5 Stocks Hedge Funds Love -- and So Should You
BALTIMORE ( Stockpickr) -- There's a love story taking shape on Wall Street right now -- it's a hedge-fund-manager-meets-stock story. And the stocks hedge funds love in 2013 are worth noting this month.
Hedge funds spent much of the end of last year playing catch-up from a performance standpoint, trying to squeeze extra performance out of the market following what was a very strong year for stocks. To do that, they've been grabbing at more momentum names for the last quarter. But with a new calendar year a month in, hedge fund managers have been able to reset their performance clocks again and position themselves with names that still have some time to develop. Those are the ones that investors should be paying attention to.
Hedge funds' favorite stocks are telling right now, especially because they're subject to less lag.
And since we're looking at fund holdings in the aggregate, they're less impacted by the fact that some funds haven't filed yet. Consider it a sampling of the $133 billion managed by hedge funds -- a sneak peak.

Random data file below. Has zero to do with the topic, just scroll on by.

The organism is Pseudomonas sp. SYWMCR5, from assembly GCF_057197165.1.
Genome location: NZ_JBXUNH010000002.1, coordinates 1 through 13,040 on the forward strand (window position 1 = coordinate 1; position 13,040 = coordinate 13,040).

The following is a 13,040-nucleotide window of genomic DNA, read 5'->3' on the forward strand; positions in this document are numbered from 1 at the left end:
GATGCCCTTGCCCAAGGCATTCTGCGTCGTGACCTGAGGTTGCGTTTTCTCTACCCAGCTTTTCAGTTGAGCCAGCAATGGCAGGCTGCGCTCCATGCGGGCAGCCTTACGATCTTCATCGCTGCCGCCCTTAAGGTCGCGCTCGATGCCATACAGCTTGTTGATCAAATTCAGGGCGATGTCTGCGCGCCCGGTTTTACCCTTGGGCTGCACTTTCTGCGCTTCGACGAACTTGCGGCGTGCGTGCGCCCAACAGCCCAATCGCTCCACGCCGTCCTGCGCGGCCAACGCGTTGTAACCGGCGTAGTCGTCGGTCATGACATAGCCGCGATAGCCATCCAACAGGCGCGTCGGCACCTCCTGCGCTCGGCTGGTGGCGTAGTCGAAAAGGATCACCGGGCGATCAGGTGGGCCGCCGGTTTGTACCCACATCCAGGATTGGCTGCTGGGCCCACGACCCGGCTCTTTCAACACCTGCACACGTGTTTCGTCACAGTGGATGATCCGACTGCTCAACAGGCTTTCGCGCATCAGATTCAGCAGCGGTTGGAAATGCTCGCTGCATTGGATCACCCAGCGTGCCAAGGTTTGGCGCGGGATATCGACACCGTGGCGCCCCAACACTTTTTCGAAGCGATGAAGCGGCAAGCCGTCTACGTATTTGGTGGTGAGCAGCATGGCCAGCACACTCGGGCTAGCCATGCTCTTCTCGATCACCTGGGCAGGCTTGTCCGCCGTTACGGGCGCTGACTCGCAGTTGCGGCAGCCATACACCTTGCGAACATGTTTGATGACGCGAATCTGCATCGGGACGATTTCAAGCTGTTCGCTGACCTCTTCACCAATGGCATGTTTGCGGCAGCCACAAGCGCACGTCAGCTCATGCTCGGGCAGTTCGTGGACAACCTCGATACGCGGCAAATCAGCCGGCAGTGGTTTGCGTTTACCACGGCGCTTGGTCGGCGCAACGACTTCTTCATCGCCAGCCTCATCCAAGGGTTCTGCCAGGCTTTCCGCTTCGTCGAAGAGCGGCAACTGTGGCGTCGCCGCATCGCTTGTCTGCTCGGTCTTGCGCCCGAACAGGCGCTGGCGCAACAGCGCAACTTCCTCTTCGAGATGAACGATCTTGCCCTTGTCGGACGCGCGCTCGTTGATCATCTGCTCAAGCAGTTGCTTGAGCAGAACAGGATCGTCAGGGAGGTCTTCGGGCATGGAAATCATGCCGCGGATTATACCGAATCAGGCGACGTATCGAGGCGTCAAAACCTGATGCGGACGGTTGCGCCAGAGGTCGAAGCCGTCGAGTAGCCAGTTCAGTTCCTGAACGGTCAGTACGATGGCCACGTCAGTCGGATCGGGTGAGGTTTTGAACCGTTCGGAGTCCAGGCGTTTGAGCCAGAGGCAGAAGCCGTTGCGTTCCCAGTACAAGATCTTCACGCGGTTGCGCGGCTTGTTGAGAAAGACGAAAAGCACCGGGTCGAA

Institutional investors with more than $100 million in assets are required to file a 13F, a form that breaks down their stock positions for public consumption. From hedge funds to mutual funds to insurance companies, any professional investors who manage more than that $100 million watermark are required to file a 13F. And by comparing one quarter's filing to another, we can see how any single fund manager is moving their portfolio around.
Without further ado, here's a look at five stocks hedge funds love .
>>5 Dividends That Are About to Get Bigger General Motors
Detroit auto giant General Motors (GM) has been enjoying some stellar performance in the last six months, rallying more than 42% since the end of the summer alone. That performance caught hedge funds' attention in the fourth quarter of 2012, with funds doubling their total holdings by picking up an extra 4.42 million shares. Ironically, hedge funds were big net sellers of GM in the prior quarter -- but they've since changed their tune on the carmaker.
GM is a dramatically different company than it was just a few years ago. Following its tumultuous bankruptcy, the firm emerged cutting a new, more svelte corporate profile. A much lower breakeven point for the firm is a very big deal for investors, particularly after the auto industry built up a reputation for carrying insurmountable costs on their income statement. A government exit from the stock should ease some shareholder concerns over Uncle Sam's stake in the firm -- and help the firm lose its "Government Motors" moniker.